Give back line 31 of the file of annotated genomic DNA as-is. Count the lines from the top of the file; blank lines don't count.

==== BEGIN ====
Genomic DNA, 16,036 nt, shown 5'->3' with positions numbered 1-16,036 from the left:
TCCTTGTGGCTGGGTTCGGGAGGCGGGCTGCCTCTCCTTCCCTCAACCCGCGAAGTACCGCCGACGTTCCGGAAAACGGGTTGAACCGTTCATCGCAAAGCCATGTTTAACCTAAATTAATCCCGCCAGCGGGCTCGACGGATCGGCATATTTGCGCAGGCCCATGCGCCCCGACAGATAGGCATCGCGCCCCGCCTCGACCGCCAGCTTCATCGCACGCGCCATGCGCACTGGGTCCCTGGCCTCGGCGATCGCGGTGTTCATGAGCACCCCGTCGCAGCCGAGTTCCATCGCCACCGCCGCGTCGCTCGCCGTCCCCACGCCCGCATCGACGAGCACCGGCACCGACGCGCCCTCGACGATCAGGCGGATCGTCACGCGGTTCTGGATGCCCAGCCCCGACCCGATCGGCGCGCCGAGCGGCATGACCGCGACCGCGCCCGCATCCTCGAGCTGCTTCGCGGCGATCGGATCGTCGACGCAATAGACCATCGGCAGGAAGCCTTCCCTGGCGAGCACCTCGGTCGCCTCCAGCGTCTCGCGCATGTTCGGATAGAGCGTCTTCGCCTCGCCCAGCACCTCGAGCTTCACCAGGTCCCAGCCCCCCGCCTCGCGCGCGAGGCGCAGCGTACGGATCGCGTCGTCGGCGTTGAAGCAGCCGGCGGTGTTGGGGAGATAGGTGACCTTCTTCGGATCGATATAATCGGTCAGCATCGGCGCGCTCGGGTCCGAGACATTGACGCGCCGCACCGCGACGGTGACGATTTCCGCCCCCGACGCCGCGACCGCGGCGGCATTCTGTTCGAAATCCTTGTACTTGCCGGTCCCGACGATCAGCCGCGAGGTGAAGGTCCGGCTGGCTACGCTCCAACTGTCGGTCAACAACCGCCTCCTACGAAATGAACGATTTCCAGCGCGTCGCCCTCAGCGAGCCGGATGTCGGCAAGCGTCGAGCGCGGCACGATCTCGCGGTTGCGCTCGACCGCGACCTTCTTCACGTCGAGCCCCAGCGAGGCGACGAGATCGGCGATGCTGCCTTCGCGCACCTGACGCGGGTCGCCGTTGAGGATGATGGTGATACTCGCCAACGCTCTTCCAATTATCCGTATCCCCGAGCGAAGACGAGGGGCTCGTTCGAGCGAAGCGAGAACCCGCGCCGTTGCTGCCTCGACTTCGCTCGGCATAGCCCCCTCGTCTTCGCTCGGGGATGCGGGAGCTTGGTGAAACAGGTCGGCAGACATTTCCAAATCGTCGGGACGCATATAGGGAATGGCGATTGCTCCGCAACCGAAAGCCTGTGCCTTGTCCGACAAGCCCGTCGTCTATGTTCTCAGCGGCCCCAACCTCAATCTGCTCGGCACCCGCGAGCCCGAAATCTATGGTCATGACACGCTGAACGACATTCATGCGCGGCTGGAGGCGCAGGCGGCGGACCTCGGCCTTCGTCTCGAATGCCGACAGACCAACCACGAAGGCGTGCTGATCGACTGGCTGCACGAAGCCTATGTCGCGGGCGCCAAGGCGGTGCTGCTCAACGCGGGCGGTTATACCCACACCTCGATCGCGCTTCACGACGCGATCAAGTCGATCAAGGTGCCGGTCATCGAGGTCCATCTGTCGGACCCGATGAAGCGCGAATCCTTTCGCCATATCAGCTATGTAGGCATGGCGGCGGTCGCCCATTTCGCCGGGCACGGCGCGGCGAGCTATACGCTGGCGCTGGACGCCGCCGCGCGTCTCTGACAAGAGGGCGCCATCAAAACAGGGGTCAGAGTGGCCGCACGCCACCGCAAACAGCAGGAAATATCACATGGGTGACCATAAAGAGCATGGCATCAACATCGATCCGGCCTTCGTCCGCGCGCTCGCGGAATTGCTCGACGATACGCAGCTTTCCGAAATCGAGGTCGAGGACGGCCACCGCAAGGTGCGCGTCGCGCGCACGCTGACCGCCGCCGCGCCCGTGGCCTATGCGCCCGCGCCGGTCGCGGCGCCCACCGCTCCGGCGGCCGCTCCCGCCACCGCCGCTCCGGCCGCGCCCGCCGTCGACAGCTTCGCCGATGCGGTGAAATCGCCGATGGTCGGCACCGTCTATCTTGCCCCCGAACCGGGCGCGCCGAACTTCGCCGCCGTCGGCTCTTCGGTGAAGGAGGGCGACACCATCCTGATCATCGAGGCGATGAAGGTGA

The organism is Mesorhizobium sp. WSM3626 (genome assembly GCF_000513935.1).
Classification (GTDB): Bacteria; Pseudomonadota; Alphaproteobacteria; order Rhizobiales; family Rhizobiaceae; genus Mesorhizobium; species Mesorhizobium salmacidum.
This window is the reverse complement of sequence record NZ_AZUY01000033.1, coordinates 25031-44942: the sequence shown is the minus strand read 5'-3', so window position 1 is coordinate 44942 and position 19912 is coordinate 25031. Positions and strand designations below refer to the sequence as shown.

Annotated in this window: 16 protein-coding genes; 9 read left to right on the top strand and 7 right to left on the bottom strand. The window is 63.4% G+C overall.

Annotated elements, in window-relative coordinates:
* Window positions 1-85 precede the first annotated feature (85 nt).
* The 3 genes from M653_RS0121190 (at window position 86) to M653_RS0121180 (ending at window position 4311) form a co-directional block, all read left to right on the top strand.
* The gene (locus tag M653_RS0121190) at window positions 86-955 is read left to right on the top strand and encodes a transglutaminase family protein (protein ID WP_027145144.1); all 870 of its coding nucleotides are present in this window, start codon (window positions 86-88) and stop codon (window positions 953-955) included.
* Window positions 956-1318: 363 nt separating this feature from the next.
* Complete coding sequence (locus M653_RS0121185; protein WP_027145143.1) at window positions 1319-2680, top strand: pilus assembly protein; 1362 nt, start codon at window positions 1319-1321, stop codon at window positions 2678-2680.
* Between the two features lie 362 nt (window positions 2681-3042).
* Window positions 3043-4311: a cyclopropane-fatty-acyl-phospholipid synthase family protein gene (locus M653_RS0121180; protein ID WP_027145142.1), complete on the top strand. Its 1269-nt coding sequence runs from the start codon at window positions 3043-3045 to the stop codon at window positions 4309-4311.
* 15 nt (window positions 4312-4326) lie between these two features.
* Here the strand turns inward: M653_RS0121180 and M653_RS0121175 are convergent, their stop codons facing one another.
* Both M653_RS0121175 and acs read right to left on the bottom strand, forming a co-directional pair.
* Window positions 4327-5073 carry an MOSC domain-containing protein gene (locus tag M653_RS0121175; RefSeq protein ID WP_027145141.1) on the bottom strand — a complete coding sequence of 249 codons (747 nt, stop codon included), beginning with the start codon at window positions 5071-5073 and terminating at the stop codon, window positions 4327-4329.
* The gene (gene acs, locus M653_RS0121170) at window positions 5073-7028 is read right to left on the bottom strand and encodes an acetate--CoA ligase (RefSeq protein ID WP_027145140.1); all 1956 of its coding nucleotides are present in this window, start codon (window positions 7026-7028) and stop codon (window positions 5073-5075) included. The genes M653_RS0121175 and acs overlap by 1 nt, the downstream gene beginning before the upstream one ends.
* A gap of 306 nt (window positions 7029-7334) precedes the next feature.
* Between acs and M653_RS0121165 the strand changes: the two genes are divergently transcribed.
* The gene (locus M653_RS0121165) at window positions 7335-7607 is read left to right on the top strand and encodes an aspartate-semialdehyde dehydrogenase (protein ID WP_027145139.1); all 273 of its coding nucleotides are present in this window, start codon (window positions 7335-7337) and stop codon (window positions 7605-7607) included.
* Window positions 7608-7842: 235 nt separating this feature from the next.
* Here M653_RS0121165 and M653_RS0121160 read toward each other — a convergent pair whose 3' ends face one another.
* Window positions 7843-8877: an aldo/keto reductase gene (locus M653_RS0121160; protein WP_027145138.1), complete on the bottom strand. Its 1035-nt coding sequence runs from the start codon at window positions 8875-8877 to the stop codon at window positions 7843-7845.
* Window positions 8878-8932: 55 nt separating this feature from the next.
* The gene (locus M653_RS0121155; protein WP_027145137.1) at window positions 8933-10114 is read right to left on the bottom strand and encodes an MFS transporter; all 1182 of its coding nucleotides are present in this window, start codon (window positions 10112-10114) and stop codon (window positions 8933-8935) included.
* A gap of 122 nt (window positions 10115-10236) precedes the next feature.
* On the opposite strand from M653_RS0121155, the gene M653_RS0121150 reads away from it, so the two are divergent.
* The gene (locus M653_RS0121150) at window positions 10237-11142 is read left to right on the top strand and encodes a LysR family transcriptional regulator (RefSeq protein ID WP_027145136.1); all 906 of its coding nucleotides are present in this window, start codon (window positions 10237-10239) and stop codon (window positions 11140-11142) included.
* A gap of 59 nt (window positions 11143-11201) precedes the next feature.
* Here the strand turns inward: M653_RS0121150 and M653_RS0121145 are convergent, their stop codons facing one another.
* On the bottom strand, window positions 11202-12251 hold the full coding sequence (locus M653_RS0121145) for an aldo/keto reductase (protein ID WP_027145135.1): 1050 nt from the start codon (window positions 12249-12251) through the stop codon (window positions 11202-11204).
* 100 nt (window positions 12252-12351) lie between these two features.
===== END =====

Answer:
* A gap of 59 nt (window positions 11143-11201) precedes the next feature.